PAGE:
Baguio Day

With the recent natural calamity that stuck Baguio, I am hesitant to greet them a “Happy Baguio Day!” Since I learned last Tuesday about the thrashslide in Irisan dumpsite that killed some residents, I have been worried about the safety of some people that I know who lives in Irisan. Mayor Mauricio Domogan is wise in saying that history will judge how the present (Baguio) government is performing in terms of rescue operation and clearing up. Instead of blaming anyone or getting dramatic, the mayor simply issued a simple statement with a lot of meaning. I know that this recent calamity is no match to the 1990 killer quake that rocked Northern Luzon. Nevertheless, it is still a calamity and nobody would like to see babies and old people sleeping on evacuation centers. I know that just like the old days, Baguio can rise again and rebuild itself for the better.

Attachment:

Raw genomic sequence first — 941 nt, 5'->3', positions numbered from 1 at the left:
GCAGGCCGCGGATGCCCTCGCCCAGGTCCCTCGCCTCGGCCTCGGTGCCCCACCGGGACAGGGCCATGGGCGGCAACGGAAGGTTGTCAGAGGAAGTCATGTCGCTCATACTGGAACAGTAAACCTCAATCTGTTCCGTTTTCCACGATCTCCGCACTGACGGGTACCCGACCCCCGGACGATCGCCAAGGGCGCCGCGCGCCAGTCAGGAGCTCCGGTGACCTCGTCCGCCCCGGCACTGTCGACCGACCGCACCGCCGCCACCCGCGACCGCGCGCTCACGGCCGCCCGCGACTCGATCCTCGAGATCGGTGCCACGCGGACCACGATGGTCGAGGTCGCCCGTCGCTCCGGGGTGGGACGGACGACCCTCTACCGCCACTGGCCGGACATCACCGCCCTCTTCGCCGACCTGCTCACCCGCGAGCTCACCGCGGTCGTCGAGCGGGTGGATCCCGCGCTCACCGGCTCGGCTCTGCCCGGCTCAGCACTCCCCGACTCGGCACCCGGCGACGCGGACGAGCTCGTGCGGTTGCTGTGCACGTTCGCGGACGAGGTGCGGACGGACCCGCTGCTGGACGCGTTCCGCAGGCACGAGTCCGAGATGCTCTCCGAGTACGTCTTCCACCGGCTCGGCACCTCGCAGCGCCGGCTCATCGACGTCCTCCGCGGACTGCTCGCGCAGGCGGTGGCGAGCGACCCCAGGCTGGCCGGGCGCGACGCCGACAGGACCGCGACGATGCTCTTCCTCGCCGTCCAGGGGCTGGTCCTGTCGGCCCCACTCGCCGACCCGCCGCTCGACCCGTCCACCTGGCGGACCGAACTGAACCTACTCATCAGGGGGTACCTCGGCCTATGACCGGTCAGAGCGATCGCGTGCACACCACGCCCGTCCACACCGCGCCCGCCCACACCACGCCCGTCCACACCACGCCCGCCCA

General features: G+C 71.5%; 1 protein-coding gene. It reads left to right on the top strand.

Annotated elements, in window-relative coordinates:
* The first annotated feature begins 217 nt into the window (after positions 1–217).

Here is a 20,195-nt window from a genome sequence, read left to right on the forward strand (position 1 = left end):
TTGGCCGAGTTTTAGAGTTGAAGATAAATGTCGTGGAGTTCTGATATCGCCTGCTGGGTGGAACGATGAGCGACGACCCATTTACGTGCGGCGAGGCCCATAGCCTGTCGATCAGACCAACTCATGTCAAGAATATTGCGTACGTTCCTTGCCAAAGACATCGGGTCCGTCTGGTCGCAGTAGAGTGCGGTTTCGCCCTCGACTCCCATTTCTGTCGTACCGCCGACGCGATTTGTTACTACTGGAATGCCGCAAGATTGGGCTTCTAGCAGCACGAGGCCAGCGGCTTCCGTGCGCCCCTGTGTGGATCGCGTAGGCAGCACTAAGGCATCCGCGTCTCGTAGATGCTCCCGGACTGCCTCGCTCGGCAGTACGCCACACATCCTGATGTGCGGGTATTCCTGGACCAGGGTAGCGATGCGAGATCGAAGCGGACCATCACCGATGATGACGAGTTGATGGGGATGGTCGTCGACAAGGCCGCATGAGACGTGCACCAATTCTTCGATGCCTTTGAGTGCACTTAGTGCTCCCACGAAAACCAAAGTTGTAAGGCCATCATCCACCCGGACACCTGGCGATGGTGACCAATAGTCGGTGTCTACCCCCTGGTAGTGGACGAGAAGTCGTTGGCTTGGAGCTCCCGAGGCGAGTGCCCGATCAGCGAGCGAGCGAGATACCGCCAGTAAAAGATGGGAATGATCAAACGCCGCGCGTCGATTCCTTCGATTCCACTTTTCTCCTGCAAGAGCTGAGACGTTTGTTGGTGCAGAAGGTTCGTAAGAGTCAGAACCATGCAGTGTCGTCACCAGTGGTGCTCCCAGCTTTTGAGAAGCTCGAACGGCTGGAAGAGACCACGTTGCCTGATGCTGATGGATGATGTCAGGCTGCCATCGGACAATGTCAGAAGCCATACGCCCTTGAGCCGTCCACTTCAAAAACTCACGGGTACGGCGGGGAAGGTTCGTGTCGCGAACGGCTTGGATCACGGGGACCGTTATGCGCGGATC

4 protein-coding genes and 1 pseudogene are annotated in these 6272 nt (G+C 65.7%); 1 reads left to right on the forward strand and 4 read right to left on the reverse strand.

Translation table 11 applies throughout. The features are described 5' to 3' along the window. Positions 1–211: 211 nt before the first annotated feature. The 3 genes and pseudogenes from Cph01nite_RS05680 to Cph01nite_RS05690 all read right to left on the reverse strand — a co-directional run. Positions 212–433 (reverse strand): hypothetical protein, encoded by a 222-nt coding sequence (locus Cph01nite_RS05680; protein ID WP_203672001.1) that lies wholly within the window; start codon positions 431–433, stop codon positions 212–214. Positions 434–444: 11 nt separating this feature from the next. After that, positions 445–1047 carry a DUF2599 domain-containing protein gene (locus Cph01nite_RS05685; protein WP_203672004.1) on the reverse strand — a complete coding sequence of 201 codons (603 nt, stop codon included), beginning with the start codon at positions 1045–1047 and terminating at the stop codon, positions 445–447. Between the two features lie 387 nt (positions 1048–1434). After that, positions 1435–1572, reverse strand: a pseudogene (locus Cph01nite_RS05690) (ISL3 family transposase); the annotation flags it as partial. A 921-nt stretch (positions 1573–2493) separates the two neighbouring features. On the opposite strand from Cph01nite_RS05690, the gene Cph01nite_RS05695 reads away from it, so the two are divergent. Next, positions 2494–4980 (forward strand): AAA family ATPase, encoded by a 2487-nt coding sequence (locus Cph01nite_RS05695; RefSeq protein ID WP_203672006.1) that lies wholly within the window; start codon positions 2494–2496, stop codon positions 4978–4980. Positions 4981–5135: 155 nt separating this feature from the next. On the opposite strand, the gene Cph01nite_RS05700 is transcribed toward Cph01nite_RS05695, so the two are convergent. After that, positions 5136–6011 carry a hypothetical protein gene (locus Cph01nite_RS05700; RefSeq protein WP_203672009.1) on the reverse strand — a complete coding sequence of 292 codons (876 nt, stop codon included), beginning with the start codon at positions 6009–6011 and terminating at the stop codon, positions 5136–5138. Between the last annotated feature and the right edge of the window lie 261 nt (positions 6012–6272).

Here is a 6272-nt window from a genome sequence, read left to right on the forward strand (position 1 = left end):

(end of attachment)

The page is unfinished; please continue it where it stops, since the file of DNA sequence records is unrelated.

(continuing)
The Baguio government needs to clear up 15 metric tons of garbage in Irisan dumpsite. Several years back, the same thing happened in Payatas dumpsite where some scavengers were buried alive on mountains of thrash. We have thrash-related floods in Metro Manila, too. Obviously, thrash is a big environmental problem that we must not ignore. What happened in Irisan, Payatas and the flooded streets of Metro Manila is an effect, not the cause. But how do we really get rid of thrash, much more, mountains of thrash?
It’s holiday in Baguio today. I don’t know if big schools there like Saint Louis University, University of Baguio and University of the Cordillera have an outreach program today. These schools have always been charitable but involving their students is a better way to express empathy on those affected by the calamity.